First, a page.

bed  shortage issue.  The Department  of Corrections  projects a                                                                
need for over  1,600 prison beds by 2006. For  the last 20 years                                                                
there has been need for  an additional 200 prison beds each year                                                                
and there  is nothing to  suggest that  will change in  the near                                                                
If the Whittier prison is  authorized this year, the doors could                                                                
open in two years while the Sutton prison wouldn't open for four                                                                
or five  years. "It's a  simple matter of  timing and inflation.                                                                
The two bills don't  compare; nor do they compete." The Whittier                                                                
proposal is the only  immediate in-state solution, but a project                                                                
such as the  Sutton proposal and a  modest expansion of regional                                                                
jails needs to be in place to fix the long-term shortage.                                                                       
Governor Murkowski said his primary  mission is good paying jobs                                                                
and reducing government spending and growth. The Whittier prison                                                                
accomplishes all those objectives. Wages  and benefits are lower                                                                
than with  the state, but  they are "good,  solid private sector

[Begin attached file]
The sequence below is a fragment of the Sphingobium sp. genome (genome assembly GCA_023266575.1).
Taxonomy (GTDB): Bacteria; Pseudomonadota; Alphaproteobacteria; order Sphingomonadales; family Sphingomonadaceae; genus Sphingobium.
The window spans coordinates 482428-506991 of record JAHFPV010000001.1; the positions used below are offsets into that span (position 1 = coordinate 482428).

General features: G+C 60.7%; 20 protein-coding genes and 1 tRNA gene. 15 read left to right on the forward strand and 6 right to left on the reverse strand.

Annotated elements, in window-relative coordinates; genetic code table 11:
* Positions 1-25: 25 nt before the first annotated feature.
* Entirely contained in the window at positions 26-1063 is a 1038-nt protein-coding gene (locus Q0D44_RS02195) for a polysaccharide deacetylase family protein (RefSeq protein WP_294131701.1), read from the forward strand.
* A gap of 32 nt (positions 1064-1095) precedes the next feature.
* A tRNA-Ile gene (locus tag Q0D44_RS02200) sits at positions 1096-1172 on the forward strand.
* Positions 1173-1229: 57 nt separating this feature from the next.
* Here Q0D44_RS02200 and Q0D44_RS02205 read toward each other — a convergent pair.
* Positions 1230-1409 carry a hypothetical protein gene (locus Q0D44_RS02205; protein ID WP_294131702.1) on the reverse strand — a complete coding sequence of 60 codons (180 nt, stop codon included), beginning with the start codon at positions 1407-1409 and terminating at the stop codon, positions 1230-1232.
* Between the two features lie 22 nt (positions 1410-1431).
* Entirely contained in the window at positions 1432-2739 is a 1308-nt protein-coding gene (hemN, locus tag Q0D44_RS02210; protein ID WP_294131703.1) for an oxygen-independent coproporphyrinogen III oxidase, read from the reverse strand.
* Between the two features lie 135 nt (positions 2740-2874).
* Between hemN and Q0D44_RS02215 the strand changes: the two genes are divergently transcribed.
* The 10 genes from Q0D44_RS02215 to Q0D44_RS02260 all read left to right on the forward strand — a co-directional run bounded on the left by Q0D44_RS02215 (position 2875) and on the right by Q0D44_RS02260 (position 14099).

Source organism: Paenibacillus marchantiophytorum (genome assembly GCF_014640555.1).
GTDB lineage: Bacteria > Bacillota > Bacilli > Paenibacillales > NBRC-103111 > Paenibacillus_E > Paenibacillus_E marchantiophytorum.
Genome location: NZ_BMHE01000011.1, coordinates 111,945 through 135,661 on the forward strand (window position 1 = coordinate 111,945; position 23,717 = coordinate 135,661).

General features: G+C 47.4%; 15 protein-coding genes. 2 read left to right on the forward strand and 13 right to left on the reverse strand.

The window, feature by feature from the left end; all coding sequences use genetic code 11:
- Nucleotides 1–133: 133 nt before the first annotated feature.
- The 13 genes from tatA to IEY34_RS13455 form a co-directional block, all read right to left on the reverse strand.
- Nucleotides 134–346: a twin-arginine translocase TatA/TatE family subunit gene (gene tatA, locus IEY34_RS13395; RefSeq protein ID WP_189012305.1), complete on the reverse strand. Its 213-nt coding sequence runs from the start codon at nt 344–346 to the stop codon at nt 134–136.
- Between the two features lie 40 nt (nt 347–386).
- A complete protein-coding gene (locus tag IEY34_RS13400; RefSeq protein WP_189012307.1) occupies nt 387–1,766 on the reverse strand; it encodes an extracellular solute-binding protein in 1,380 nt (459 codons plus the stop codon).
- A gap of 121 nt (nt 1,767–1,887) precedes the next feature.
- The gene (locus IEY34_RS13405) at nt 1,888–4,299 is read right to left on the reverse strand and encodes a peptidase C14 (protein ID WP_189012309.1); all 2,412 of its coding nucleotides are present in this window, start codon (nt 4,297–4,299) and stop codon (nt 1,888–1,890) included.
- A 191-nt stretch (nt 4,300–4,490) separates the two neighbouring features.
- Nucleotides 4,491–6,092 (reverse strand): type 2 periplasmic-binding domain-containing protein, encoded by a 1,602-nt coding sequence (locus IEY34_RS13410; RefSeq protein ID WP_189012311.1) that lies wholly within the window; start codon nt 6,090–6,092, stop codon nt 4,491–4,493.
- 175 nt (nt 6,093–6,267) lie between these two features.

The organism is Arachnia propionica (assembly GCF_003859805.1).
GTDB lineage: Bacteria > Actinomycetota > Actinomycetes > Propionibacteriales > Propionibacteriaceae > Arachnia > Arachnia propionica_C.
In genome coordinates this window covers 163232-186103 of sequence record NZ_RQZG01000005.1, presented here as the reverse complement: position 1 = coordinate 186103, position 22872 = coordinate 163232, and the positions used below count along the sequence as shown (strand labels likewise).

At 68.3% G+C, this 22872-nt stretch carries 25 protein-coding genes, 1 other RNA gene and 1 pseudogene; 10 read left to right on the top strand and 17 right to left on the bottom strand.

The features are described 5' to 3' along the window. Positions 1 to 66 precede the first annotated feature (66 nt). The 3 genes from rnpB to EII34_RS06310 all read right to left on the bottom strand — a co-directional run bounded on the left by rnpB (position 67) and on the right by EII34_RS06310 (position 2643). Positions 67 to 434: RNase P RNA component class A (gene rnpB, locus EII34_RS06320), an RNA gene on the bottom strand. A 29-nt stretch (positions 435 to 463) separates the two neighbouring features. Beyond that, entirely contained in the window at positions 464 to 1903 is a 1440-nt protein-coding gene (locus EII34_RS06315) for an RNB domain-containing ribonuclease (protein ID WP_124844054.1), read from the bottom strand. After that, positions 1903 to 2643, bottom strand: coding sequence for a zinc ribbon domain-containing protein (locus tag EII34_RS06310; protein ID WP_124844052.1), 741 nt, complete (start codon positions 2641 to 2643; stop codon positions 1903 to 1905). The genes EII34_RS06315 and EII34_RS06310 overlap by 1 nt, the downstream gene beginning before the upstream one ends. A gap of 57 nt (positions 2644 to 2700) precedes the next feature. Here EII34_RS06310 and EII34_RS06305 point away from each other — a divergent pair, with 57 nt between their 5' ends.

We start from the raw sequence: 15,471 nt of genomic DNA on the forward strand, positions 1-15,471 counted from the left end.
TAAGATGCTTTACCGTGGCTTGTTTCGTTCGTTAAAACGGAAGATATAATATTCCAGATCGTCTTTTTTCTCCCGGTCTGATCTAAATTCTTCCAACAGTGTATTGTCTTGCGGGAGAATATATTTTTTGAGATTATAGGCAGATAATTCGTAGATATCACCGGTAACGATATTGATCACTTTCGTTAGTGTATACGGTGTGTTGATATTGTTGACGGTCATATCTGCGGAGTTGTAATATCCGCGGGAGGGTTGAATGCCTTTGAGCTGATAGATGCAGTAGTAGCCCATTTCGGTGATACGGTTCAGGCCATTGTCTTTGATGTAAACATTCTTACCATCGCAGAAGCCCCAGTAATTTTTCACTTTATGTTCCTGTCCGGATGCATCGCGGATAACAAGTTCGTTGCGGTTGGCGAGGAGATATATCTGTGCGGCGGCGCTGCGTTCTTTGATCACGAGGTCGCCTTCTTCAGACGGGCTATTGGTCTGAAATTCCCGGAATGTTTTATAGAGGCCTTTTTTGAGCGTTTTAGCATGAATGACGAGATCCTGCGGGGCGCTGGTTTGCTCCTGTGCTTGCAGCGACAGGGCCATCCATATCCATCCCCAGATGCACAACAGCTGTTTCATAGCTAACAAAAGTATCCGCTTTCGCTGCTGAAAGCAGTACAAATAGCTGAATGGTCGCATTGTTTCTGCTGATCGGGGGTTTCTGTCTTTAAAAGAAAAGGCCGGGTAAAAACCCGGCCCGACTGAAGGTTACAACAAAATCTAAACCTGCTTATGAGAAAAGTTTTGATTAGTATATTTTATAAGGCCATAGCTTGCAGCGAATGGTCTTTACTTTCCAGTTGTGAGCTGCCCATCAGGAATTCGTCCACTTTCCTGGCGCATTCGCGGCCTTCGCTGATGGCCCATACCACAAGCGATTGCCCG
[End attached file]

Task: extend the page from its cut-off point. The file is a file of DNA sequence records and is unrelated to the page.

wages and benefits." The facility costs less because the private                                                                
sector  has a  different overhead  structure and  can  build for                                                                
He referred to the cost comparison table  in tab 3 of the "State                                                                
of Alaska Projected Prison Bed  Demand & Cost Analysis" booklet.                                                                
After comparing the costs, he  asked members to review the March                                                                
6,  2003 "Whittier  Prison  Project Economic  Impact" report  by                                                                
economist, David Reaume. Mr. Reaume argues the economic stimulus                                                                
and  benefit  to the  state  exceeds  the  extra expenditure  of                                                                
housing Alaska prisoners in state.                                                                                              
Alaska  Natives represent  close  to 40  percent  of the  prison